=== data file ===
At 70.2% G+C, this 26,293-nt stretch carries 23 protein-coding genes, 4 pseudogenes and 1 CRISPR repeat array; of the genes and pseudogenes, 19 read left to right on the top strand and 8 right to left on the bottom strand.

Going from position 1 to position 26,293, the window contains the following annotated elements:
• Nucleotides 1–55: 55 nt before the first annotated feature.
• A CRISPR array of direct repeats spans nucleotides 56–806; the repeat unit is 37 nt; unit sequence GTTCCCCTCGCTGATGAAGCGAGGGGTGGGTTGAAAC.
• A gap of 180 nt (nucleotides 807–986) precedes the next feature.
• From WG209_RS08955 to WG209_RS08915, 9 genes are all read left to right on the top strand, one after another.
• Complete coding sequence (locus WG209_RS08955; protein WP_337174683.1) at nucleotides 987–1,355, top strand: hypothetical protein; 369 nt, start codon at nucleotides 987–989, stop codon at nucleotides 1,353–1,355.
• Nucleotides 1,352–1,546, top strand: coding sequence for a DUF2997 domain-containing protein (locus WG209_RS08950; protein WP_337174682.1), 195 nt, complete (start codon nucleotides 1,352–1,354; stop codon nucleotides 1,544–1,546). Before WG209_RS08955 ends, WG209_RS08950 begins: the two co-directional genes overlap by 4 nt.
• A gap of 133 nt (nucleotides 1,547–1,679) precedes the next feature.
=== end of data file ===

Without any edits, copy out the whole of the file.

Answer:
At 70.2% G+C, this 26,293-nt stretch carries 23 protein-coding genes, 4 pseudogenes and 1 CRISPR repeat array; of the genes and pseudogenes, 19 read left to right on the top strand and 8 right to left on the bottom strand.

Going from position 1 to position 26,293, the window contains the following annotated elements:
• Nucleotides 1–55: 55 nt before the first annotated feature.
• A CRISPR array of direct repeats spans nucleotides 56–806; the repeat unit is 37 nt; unit sequence GTTCCCCTCGCTGATGAAGCGAGGGGTGGGTTGAAAC.
• A gap of 180 nt (nucleotides 807–986) precedes the next feature.
• From WG209_RS08955 to WG209_RS08915, 9 genes are all read left to right on the top strand, one after another.
• Complete coding sequence (locus WG209_RS08955; protein WP_337174683.1) at nucleotides 987–1,355, top strand: hypothetical protein; 369 nt, start codon at nucleotides 987–989, stop codon at nucleotides 1,353–1,355.
• Nucleotides 1,352–1,546, top strand: coding sequence for a DUF2997 domain-containing protein (locus WG209_RS08950; protein WP_337174682.1), 195 nt, complete (start codon nucleotides 1,352–1,354; stop codon nucleotides 1,544–1,546). Before WG209_RS08955 ends, WG209_RS08950 begins: the two co-directional genes overlap by 4 nt.
• A gap of 133 nt (nucleotides 1,547–1,679) precedes the next feature.